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Disraeli, the East and Religion: Tancred in Context

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Parry, JP 


Recently there has been much interest in Benjamin Disraeli’s writings, and particularly the importance to him of empire, race and Jewishness. His favourite among his own novels, Tancred (1847), set in the Near East, is now often said to advocate Asian imperialism and Jewish superiority and to mark a key stage in his ‘self-fashioning’ as a political leader. This article suggests that the problem with these interpretations, and with the older argument that Disraeli revelled in a lack of principle (which also draws on Tancred) is that they fail to put novel and author in the context of the time. By the 1840s, Disraeli’s books were not obsessed with his own identity; instead he used them to engage with important live issues. The Near Eastern themes which Tancred tackled included serious international questions and equally intense arguments about domestic Christianity, which were themselves heavily influenced by new perspectives on the East. The book discussed how the Church of England, weakened by sectarianism and materialism, could regain the leadership of national opinion. It attacked the liberal sectarian policy pursued by the Peel government in Syria and Lebanon, and European political, religious and economic intervention in the Ottoman Empire more broadly. Commentators have misunderstood what Disraeli meant by ‘empire’, and his (critical) remarks on modern Jews. They continue to present him as exotic, and have read Tancred accordingly, as a personal manifesto for unusual and one-sided causes. Once placed in the context of the time in which it was written, the book’s great theme is revealed as the opposite: the need to abandon partisanship for synthesis in Western and Eastern politics and religion, if a chaotic world is to be brought to order.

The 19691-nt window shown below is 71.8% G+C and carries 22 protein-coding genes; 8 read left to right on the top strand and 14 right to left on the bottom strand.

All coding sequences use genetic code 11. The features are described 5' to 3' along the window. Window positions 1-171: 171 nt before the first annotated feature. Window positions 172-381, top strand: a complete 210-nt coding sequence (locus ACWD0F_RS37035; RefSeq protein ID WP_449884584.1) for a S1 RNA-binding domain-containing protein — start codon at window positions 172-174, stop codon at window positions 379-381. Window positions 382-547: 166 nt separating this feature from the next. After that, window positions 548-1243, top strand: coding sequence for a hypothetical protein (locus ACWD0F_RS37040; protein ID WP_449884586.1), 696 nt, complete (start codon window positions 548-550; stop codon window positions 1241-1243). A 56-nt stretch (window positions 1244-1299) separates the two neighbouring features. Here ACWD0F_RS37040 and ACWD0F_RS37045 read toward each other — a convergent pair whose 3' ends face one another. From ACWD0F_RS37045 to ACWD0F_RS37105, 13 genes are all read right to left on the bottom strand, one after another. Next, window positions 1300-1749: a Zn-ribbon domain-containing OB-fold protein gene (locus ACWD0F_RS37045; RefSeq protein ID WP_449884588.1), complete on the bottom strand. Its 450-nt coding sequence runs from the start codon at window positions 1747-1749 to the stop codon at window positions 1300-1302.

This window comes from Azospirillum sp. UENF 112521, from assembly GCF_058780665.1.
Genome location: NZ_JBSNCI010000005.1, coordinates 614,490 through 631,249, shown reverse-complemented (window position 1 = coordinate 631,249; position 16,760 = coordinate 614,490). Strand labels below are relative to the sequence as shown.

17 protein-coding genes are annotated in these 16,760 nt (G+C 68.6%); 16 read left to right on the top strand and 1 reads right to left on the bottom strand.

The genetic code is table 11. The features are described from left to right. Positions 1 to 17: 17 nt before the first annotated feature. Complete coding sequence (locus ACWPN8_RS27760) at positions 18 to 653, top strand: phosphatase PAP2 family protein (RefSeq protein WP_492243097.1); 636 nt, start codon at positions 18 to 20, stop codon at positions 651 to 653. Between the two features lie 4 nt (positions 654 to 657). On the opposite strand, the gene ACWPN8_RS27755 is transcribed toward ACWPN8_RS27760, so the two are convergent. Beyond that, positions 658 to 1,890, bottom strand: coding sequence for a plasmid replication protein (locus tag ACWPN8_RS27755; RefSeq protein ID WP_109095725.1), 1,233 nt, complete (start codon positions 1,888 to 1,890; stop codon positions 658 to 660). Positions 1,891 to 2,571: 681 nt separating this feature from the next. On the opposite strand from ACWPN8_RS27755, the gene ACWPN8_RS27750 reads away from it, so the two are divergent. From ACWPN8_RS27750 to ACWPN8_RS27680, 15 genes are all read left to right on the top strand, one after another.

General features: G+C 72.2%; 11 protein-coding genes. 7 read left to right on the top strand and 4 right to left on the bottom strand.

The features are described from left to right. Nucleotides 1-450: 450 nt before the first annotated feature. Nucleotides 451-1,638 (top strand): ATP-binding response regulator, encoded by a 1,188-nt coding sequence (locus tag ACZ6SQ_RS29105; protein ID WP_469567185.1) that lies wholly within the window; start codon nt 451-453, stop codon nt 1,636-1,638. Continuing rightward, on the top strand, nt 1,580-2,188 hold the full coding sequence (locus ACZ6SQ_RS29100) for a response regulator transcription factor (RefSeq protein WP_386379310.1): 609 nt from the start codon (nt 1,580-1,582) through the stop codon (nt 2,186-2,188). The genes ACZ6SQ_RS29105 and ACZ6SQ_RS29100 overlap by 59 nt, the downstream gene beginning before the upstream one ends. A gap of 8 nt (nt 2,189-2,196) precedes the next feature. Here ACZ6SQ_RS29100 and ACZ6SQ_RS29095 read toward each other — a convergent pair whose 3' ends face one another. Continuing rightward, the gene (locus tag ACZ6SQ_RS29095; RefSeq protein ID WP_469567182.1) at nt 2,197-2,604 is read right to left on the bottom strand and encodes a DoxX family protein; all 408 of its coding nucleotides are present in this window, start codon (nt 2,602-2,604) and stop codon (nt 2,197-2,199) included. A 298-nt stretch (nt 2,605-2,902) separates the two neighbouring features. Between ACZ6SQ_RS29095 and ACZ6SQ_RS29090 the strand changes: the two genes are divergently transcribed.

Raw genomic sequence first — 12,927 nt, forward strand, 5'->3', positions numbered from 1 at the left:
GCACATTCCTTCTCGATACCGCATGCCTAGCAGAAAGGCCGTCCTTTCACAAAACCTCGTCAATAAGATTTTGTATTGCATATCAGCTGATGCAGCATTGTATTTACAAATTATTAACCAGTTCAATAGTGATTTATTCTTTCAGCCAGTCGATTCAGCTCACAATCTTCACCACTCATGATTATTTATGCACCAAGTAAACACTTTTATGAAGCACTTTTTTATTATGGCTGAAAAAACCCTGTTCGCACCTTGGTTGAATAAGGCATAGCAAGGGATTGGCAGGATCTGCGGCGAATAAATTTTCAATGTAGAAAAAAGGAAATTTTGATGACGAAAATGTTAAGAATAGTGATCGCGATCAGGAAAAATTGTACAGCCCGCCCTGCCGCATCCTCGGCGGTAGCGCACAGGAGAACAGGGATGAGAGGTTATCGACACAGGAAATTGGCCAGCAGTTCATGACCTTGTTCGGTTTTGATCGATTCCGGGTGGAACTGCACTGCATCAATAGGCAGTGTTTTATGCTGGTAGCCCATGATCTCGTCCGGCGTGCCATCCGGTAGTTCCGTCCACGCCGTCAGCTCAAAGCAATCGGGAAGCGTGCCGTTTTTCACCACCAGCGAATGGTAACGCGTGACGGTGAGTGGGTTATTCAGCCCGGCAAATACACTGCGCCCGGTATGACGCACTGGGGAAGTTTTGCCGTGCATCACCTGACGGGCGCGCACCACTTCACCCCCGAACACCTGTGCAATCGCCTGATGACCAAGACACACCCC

4303 Historical Studies, 43 History, Heritage and Archaeology

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English Historical Review

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Oxford University Press
Leverhulme Trust (MRF-2014-115)
Leverhulme Trust